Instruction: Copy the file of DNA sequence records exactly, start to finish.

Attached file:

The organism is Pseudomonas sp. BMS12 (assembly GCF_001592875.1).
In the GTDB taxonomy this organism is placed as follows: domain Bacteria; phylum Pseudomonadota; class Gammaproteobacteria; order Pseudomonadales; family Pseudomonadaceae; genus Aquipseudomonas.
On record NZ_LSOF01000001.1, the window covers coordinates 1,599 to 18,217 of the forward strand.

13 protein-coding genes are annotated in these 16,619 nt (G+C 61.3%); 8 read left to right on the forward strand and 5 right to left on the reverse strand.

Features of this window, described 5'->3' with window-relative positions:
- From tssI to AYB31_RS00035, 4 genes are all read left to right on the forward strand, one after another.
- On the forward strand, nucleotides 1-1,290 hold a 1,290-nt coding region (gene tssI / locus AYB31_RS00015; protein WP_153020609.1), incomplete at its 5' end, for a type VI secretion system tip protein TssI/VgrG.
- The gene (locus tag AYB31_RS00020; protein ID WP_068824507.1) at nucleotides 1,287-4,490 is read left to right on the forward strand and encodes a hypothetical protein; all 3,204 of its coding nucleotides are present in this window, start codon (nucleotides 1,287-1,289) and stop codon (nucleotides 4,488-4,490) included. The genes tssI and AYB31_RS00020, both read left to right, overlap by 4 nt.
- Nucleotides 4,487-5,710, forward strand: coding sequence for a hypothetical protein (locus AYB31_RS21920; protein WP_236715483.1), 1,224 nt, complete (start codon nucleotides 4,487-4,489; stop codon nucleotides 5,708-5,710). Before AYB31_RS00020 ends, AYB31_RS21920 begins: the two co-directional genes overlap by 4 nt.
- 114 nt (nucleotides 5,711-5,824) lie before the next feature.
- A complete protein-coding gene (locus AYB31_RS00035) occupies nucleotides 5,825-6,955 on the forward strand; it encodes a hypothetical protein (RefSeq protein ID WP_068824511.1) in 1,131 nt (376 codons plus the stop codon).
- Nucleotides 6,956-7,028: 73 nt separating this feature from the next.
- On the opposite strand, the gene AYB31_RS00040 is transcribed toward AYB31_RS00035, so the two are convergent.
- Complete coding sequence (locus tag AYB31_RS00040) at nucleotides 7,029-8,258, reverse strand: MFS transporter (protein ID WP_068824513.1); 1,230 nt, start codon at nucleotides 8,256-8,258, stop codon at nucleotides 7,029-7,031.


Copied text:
The organism is Pseudomonas sp. BMS12 (assembly GCF_001592875.1).
In the GTDB taxonomy this organism is placed as follows: domain Bacteria; phylum Pseudomonadota; class Gammaproteobacteria; order Pseudomonadales; family Pseudomonadaceae; genus Aquipseudomonas.
On record NZ_LSOF01000001.1, the window covers coordinates 1,599 to 18,217 of the forward strand.

13 protein-coding genes are annotated in these 16,619 nt (G+C 61.3%); 8 read left to right on the forward strand and 5 right to left on the reverse strand.

Features of this window, described 5'->3' with window-relative positions:
- From tssI to AYB31_RS00035, 4 genes are all read left to right on the forward strand, one after another.
- On the forward strand, nucleotides 1-1,290 hold a 1,290-nt coding region (gene tssI / locus AYB31_RS00015; protein WP_153020609.1), incomplete at its 5' end, for a type VI secretion system tip protein TssI/VgrG.
- The gene (locus tag AYB31_RS00020; protein ID WP_068824507.1) at nucleotides 1,287-4,490 is read left to right on the forward strand and encodes a hypothetical protein; all 3,204 of its coding nucleotides are present in this window, start codon (nucleotides 1,287-1,289) and stop codon (nucleotides 4,488-4,490) included. The genes tssI and AYB31_RS00020, both read left to right, overlap by 4 nt.
- Nucleotides 4,487-5,710, forward strand: coding sequence for a hypothetical protein (locus AYB31_RS21920; protein WP_236715483.1), 1,224 nt, complete (start codon nucleotides 4,487-4,489; stop codon nucleotides 5,708-5,710). Before AYB31_RS00020 ends, AYB31_RS21920 begins: the two co-directional genes overlap by 4 nt.
- 114 nt (nucleotides 5,711-5,824) lie before the next feature.
- A complete protein-coding gene (locus AYB31_RS00035) occupies nucleotides 5,825-6,955 on the forward strand; it encodes a hypothetical protein (RefSeq protein ID WP_068824511.1) in 1,131 nt (376 codons plus the stop codon).
- Nucleotides 6,956-7,028: 73 nt separating this feature from the next.
- On the opposite strand, the gene AYB31_RS00040 is transcribed toward AYB31_RS00035, so the two are convergent.
- Complete coding sequence (locus tag AYB31_RS00040) at nucleotides 7,029-8,258, reverse strand: MFS transporter (protein ID WP_068824513.1); 1,230 nt, start codon at nucleotides 8,256-8,258, stop codon at nucleotides 7,029-7,031.